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American Anton Seidl Arthur Foote Arthur Mees artist Bach ballad beautiful Beethoven Boston Brahms Cesar Cui character Chicago Chopin chord chorus club composer compositions concert concerto conductor Conservatory director dramatic emotional entire Etude expression festival ft ft ft fugue German give given Glinka Goethe grade Hall harmony hear heard ideas instrument interesting Italian Johannes Brahms large number Liszt Loewe March master Mathews Mees melody ment minor Miss modern movement Mozart musicians nature never opera orchestra overture performance Petersburg phrase pianist piano pianoforte pieces played players popular present pupils quartette recital Remenyi rhythm Rimsky-Korsakow Rubinstein Russian Saint-Saens Scherzo Schumann Seidl singers singing solo sonata songs soprano sounds strings student symphony teacher teaching technical theater theme thing Thomas tion Tomlins tone Tschaikowsky violin vocal voice Wagner words writing young
Page 586 - And now my tongue's use is to me no more Than an unstringed viol or a harp, Or like a cunning instrument...
Page 592 - I'd have you do it ever : when you sing, I'd have you buy and sell so ; so give alms ; Pray so ; and for the ordering your affairs, To sing them too. When you do dance, I wish you A wave o' the sea, that you might ever do Nothing but that ; move still, still so, and own No other function.
Page 593 - Of crow-flowers, nettles, daisies, and long purples, That liberal shepherds give a grosser name, But our cold maids do dead men's fingers call them : There, on the pendent boughs her coronet weeds Clambering to hang, an envious silver broke ; When down her weedy trophies, and herself, Fell in the weeping brook.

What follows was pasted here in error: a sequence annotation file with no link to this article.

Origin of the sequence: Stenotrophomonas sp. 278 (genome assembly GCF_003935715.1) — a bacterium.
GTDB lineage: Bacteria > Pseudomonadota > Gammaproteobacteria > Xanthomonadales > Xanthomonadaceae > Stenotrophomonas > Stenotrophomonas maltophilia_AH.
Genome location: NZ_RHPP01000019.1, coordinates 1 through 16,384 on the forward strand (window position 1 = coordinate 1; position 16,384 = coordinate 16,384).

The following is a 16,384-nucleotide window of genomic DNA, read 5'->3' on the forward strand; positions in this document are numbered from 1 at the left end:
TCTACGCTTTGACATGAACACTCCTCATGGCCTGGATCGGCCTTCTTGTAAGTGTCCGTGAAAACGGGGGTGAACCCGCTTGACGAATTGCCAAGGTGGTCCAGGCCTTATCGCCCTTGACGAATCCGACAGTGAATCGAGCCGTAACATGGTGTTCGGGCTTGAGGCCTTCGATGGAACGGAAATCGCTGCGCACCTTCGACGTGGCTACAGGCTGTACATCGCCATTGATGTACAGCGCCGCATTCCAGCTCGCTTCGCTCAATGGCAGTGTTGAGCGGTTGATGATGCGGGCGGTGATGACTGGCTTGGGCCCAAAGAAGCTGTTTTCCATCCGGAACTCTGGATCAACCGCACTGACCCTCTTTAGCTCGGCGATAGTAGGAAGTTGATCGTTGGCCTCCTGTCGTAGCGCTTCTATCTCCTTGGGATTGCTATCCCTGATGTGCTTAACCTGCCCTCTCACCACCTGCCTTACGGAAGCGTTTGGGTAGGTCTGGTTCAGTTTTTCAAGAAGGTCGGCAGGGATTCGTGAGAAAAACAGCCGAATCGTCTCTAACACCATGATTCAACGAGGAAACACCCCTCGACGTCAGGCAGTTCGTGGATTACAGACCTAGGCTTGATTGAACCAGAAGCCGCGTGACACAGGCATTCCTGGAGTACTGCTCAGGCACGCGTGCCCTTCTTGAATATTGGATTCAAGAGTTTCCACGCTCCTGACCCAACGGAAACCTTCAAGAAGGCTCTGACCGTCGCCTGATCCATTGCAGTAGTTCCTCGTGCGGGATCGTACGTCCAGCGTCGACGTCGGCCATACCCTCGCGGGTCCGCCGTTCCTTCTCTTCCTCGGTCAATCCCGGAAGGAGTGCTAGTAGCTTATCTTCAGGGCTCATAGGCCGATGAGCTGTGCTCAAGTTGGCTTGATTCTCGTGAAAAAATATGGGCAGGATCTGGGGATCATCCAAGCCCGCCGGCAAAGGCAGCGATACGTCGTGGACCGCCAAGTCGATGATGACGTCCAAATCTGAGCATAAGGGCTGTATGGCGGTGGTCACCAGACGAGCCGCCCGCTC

Page 274 - But here is the finger of God, a flash of the will that can, Existent behind all laws, that made them and, lo, they are! And I know not if, save in this, such gift be allowed to man, That out of three sounds he frame, not a fourth sound, but a star.
Page 274 - All through my keys that gave their sounds to a wish of my soul, All through my soul that praised as its wish flowed visibly forth, All through music and me!
Page 592 - How oft when men are at the point of death Have they been merry! which their keepers call A lightning before death: O, how may I Call this a lightning?
Page 274 - And I blunt it into a ninth, and I stand on alien ground, Surveying awhile the heights I rolled from into the deep; Which, hark, I have dared and done, for my restingplace is found, The C Major of this life: so, now I will try to sleep.
Page 585 - The sixth age shifts Into the lean and slipper'd pantaloon, With spectacles on nose and pouch on side, His youthful hose, well saved, a world too wide For his shrunk shank ; and his big manly voice, Turning again toward childish treble, pipes And whistles in his sound. Last scene of all, That ends this strange eventful history, Is second childishness and mere oblivion, Sans teeth, sans eyes, sans taste, sans everything.
Page 274 - Well, it is earth with me; silence resumes her reign: I will be patient and proud, and soberly acquiesce. Give me the keys. I feel for the common chord again, Sliding by semitones, till I sink to the minor, — yes, And I blunt it into a ninth, and I stand on alien ground, .Surveying...
Page 594 - There, on the pendent boughs her coronet weeds Clambering to hang, an envious sliver broke ; When down her weedy trophies and herself Fell in the weeping brook. Her clothes spread wide ; And, mermaid-like, awhile they bore her up : Which time she chanted snatches of old tunes ; As one incapable of her own distress...